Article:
Leverage: The other side of debt

When I think of Filipino small and medium business entrepreneurs, my father is the first person that comes to mind. One night over dinner, he mentioned that an acquaintance of his had offered to finance his latest business with debt, which he refused. “Never spend money that you don’t have or that doesn’t belong to you,” he told me. I was surprised to learn that in his many years of running his businesses, he never used debt to finance them. That night we had a long discussion about leverage, a term he hadn’t heard of until then.

Leverage is a measure of the use of fixed costs versus variable costs, so financial leverage answers the question, “How much of your business is financed by debt (your fixed costs? ) in relation to equity (the variable)? The term “leverage” is used because your fixed costs give you an opportunity, or an advantage, to amplify your returns (or, on the downside, your losses). When we talk about return in this case, we are talking about our return on equity or ROE. It’s a financial ratio calculated by dividing your period’s net income by the average equity for the same period, and what it basically tells us is that out of your own invested capital, how much have you been able to profit from it? Take for example a company that needs a million pesos of capital with a profit before tax (EBT) of 150,000 P. With a stock investment of 1 million pesos, you get a net income (ignoring the calculations tax) of 150,000 pesos and an ROE of 15%. Now introduce debt financing at an interest rate of 6% (keeping the net income calculations in the background): with a debt-to-capital ratio of 20% (P200,000 of principal from debt and 800 P,000 from equity), your net income goes down to P138,000, but your ROE goes up to 17%. With a debt to capital ratio of 50%, the net income is 120,000 pesos and the ROE is 24%. And with a debt-to-equity ratio of 80%, net income is P 102,000, while ROE is 51%. The bottom line is this: Your nominal earnings in the form of net income decrease due to additional interest charges, but your ROE increases because you use less of your own money to make those profits.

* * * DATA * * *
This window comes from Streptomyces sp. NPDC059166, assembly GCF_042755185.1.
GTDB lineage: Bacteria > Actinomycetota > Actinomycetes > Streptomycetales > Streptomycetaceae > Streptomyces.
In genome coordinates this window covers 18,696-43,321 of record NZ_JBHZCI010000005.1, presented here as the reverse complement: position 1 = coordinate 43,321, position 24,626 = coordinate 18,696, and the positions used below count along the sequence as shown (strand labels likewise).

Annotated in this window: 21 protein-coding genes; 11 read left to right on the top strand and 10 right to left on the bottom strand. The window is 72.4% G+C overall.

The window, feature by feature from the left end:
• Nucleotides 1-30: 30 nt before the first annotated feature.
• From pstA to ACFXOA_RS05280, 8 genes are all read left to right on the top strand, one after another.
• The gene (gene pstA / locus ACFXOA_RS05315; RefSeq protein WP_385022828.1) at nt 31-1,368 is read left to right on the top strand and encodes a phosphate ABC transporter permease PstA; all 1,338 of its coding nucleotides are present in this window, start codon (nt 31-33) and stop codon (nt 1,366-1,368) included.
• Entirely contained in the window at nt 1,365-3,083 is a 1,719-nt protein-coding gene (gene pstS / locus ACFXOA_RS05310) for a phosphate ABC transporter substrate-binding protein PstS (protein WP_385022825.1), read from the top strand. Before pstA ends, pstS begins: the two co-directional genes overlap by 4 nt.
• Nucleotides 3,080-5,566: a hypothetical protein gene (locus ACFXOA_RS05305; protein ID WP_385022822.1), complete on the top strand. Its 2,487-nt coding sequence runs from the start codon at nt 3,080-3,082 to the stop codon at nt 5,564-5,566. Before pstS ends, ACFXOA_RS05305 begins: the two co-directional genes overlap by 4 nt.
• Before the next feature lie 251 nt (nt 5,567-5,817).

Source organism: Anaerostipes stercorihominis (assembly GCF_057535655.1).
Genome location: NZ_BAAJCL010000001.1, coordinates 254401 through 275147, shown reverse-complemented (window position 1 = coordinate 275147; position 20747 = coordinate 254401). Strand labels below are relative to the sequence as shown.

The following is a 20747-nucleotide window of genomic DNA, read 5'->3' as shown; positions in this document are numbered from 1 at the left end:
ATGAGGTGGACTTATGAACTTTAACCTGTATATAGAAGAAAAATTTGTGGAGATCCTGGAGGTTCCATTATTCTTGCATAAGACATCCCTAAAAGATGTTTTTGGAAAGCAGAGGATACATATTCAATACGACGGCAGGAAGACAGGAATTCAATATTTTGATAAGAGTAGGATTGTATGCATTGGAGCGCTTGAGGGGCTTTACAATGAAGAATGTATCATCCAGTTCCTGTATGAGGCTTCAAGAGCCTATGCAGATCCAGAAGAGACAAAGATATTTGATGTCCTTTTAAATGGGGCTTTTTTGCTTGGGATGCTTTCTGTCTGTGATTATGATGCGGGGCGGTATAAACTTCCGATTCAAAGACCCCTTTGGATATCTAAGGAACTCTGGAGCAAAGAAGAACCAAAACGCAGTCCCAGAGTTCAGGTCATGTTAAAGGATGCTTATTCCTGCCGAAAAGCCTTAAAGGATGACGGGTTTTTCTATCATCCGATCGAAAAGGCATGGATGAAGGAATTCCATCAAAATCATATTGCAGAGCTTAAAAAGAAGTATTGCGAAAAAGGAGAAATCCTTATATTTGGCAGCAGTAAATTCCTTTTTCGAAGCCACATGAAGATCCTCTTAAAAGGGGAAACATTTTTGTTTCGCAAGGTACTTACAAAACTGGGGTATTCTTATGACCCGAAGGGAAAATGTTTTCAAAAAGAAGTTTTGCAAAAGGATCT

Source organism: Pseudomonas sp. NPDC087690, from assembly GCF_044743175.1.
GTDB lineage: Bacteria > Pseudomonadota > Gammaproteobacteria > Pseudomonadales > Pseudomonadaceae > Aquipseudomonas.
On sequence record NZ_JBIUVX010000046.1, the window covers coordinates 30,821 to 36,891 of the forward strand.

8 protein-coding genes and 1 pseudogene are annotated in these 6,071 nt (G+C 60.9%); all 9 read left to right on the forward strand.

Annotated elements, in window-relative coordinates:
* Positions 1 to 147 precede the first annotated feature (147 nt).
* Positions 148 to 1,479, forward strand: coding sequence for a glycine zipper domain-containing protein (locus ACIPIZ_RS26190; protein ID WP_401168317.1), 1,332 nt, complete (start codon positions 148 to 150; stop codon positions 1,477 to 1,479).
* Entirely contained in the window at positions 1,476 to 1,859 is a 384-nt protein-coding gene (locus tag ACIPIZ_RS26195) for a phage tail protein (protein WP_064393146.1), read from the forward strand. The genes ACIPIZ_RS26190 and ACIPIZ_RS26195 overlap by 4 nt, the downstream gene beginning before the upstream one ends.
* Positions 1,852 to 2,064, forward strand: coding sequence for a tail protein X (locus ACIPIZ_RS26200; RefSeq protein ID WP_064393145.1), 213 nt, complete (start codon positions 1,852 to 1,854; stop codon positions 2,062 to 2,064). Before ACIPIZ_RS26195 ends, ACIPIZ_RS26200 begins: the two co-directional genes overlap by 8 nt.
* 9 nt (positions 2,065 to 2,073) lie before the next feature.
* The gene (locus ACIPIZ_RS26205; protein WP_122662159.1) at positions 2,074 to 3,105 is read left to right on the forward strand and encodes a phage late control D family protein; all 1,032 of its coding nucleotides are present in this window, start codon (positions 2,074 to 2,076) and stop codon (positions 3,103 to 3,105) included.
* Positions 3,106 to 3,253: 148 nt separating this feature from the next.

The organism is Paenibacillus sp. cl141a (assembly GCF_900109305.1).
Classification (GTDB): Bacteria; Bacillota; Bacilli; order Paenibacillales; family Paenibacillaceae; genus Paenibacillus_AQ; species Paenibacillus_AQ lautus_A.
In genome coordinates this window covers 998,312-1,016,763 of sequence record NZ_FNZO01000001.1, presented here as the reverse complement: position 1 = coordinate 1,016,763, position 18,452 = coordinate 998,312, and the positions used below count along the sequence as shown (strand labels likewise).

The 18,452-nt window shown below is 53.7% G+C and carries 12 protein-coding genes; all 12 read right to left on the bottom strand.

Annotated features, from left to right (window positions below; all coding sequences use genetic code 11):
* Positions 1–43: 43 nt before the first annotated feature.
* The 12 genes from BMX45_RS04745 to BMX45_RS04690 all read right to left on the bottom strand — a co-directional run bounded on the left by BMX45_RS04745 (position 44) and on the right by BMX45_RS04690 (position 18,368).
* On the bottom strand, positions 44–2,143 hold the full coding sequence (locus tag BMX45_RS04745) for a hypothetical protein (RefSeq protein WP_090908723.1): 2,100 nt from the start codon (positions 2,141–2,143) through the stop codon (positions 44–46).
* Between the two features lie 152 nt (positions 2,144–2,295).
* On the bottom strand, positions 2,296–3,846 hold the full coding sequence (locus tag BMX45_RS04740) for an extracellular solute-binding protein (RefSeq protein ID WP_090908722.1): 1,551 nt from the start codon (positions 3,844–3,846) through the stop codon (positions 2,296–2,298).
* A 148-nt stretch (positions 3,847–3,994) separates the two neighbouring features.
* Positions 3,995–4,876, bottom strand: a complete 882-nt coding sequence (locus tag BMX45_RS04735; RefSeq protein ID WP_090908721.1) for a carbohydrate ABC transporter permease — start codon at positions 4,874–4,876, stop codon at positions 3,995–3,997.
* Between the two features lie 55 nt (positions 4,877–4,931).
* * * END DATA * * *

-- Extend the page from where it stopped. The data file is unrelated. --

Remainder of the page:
However, most people can say that they would rather have a higher net income than a higher ROE. After all, how does a percentage increase in a financial ratio compare to higher actual cash profits? Additionally, some may think that the benefits of leverage only apply to businesses, as it is relatively easier and faster for them to get into debt than it is to have additional equity. In contrast, for a sole proprietorship, or partnership, issuing additional equity would be much easier, since the owners have the additional money to pay. This explains my father’s and those of similar small business owners’ reservations about debt. So why go into debt? The answer: opportunity cost and diversification.

Let’s go back to our previous example: the difference between using a 100% equity financing and a 50-50 split was P30,000.00 in net income for an additional investment of P500,000.00. -you could earn with those 500,000 P if you had invested them instead, for example, in the Philippine Stock Exchange by buying the shares of Jollibee, which has appreciated by more than 120% since mid-March of this year ? The answer: around 600,000 P. After deducting the interest you paid on the debt you issued, you would still have earned 570,000 P. It is important to remember that as an entrepreneur, your business, in which you spend money to generate profit, is an investment and all of your money constitutes a wallet. Diversification, given the less than perfect correlation between the returns of different investments, always reduces the total risk of a portfolio. When you use leverage on your investments, you are able to spread your limited equity among different assets, while still being able to fund and scale each one. A good exercise is to ask yourself, “What else can I do with my own money besides putting it into my current business?” For each additional peso I put into my business, how much more can I earn? What will my returns be on other investments, should I invest my money in public stocks, debt securities, property and / or a new business instead? »Identify marginal returns per additional peso of capital invested in your business, compare them with returns from other investments, factor in interest rates on debt and decide: Should I take advantage of my position?

A graduate of Ateneo de Manila University with a BA in AB Management Economics, Dylan works as a financial analyst at First Circle. He prepares financial and operational reports both for the management of the company and for external investors.

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